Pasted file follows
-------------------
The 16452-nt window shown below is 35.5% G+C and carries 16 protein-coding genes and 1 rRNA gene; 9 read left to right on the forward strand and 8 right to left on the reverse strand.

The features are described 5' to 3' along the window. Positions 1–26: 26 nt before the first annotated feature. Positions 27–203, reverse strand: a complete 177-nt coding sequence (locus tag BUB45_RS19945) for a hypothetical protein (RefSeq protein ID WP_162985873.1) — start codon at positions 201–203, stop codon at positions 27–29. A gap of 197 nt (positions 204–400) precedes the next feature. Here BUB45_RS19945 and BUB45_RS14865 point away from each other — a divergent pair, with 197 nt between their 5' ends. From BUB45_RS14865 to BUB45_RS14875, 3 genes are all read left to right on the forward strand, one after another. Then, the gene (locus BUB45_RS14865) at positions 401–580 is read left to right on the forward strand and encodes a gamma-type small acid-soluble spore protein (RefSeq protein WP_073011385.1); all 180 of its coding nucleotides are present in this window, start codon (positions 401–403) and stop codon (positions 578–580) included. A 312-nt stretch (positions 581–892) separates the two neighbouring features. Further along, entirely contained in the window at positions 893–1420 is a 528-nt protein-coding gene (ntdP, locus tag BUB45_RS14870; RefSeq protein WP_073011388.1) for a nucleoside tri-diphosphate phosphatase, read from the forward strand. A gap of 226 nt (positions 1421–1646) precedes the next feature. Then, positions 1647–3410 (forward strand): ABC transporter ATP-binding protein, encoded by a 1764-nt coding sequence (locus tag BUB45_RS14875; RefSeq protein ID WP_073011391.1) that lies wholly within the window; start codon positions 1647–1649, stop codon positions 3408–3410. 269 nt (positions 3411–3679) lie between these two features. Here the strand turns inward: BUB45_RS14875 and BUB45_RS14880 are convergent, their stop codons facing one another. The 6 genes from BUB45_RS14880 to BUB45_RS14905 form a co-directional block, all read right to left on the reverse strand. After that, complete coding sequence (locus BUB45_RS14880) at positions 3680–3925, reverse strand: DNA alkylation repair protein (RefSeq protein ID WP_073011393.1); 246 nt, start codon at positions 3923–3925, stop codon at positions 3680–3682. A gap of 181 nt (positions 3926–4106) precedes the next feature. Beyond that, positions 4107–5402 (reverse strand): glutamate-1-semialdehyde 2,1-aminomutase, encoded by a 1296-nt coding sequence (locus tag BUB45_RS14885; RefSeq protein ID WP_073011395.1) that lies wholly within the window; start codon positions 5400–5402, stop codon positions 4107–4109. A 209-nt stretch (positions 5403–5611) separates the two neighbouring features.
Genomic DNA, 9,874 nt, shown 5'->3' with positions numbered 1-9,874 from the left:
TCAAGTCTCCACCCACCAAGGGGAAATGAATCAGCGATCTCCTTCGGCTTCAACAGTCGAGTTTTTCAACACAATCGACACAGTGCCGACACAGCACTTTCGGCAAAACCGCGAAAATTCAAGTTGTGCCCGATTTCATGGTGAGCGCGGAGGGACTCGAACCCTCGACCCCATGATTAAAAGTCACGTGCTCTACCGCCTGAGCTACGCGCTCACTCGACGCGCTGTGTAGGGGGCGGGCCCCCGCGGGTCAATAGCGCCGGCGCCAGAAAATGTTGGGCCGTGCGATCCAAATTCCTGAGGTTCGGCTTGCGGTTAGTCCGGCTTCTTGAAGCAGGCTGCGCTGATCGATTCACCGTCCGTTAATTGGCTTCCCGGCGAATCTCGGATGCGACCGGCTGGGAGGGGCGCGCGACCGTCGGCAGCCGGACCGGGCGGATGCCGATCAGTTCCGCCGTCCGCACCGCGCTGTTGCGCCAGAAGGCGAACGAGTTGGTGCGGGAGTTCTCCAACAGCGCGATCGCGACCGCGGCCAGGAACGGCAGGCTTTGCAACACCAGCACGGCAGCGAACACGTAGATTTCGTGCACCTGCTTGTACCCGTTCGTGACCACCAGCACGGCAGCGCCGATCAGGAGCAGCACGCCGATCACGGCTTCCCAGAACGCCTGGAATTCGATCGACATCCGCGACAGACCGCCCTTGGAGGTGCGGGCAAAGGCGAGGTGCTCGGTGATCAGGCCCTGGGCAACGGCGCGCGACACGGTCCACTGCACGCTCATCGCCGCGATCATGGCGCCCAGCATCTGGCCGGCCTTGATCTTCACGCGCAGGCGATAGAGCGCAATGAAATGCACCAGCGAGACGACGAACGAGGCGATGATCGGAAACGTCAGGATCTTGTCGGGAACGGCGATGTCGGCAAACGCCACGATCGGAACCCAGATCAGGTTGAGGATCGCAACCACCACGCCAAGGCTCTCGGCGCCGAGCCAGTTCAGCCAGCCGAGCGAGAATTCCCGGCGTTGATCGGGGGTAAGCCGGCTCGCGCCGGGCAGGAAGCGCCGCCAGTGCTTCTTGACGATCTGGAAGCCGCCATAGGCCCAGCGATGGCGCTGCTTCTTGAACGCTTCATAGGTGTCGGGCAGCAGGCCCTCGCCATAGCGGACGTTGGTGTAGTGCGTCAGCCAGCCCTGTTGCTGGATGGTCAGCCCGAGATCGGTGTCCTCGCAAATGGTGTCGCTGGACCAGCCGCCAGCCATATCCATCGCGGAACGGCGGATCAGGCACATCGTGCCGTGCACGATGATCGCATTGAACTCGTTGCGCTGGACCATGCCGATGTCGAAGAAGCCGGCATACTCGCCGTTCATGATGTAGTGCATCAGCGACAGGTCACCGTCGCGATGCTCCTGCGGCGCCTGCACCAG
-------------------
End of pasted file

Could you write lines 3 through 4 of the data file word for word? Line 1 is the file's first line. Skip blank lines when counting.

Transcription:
Genomic DNA, 9,874 nt, shown 5'->3' with positions numbered 1-9,874 from the left:
TCAAGTCTCCACCCACCAAGGGGAAATGAATCAGCGATCTCCTTCGGCTTCAACAGTCGAGTTTTTCAACACAATCGACACAGTGCCGACACAGCACTTTCGGCAAAACCGCGAAAATTCAAGTTGTGCCCGATTTCATGGTGAGCGCGGAGGGACTCGAACCCTCGACCCCATGATTAAAAGTCACGTGCTCTACCGCCTGAGCTACGCGCTCACTCGACGCGCTGTGTAGGGGGCGGGCCCCCGCGGGTCAATAGCGCCGGCGCCAGAAAATGTTGGGCCGTGCGATCCAAATTCCTGAGGTTCGGCTTGCGGTTAGTCCGGCTTCTTGAAGCAGGCTGCGCTGATCGATTCACCGTCCGTTAATTGGCTTCCCGGCGAATCTCGGATGCGACCGGCTGGGAGGGGCGCGCGACCGTCGGCAGCCGGACCGGGCGGATGCCGATCAGTTCCGCCGTCCGCACCGCGCTGTTGCGCCAGAAGGCGAACGAGTTGGTGCGGGAGTTCTCCAACAGCGCGATCGCGACCGCGGCCAGGAACGGCAGGCTTTGCAACACCAGCACGGCAGCGAACACGTAGATTTCGTGCACCTGCTTGTACCCGTTCGTGACCACCAGCACGGCAGCGCCGATCAGGAGCAGCACGCCGATCACGGCTTCCCAGAACGCCTGGAATTCGATCGACATCCGCGACAGACCGCCCTTGGAGGTGCGGGCAAAGGCGAGGTGCTCGGTGATCAGGCCCTGGGCAACGGCGCGCGACACGGTCCACTGCACGCTCATCGCCGCGATCATGGCGCCCAGCATCTGGCCGGCCTTGATCTTCACGCGCAGGCGATAGAGCGCAATGAAATGCACCAGCGAGACGACGAACGAGGCGATGATCGGAAACGTCAGGATCTTGTCGGGAACGGCGATGTCGGCAAACGCCACGATCGGAACCCAGATCAGGTTGAGGATCGCAACCACCACGCCAAGGCTCTCGGCGCCGAGCCAGTTCAGCCAGCCGAGCGAGAATTCCCGGCGTTGATCGGGGGTAAGCCGGCTCGCGCCGGGCAGGAAGCGCCGCCAGTGCTTCTTGACGATCTGGAAGCCGCCATAGGCCCAGCGATGGCGCTGCTTCTTGAACGCTTCATAGGTGTCGGGCAGCAGGCCCTCGCCATAGCGGACGTTGGTGTAGTGCGTCAGCCAGCCCTGTTGCTGGATGGTCAGCCCGAGATCGGTGTCCTCGCAAATGGTGTCGCTGGACCAGCCGCCAGCCATATCCATCGCGGAACGGCGGATCAGGCACATCGTGCCGTGCACGATGATCGCATTGAACTCGTTGCGCTGGACCATGCCGATGTCGAAGAAGCCGGCATACTCGCCGTTCATGATGTAGTGCATCAGCGACAGGTCACCGTCGCGATGCTCCTGCGGCGCCTGCACCAG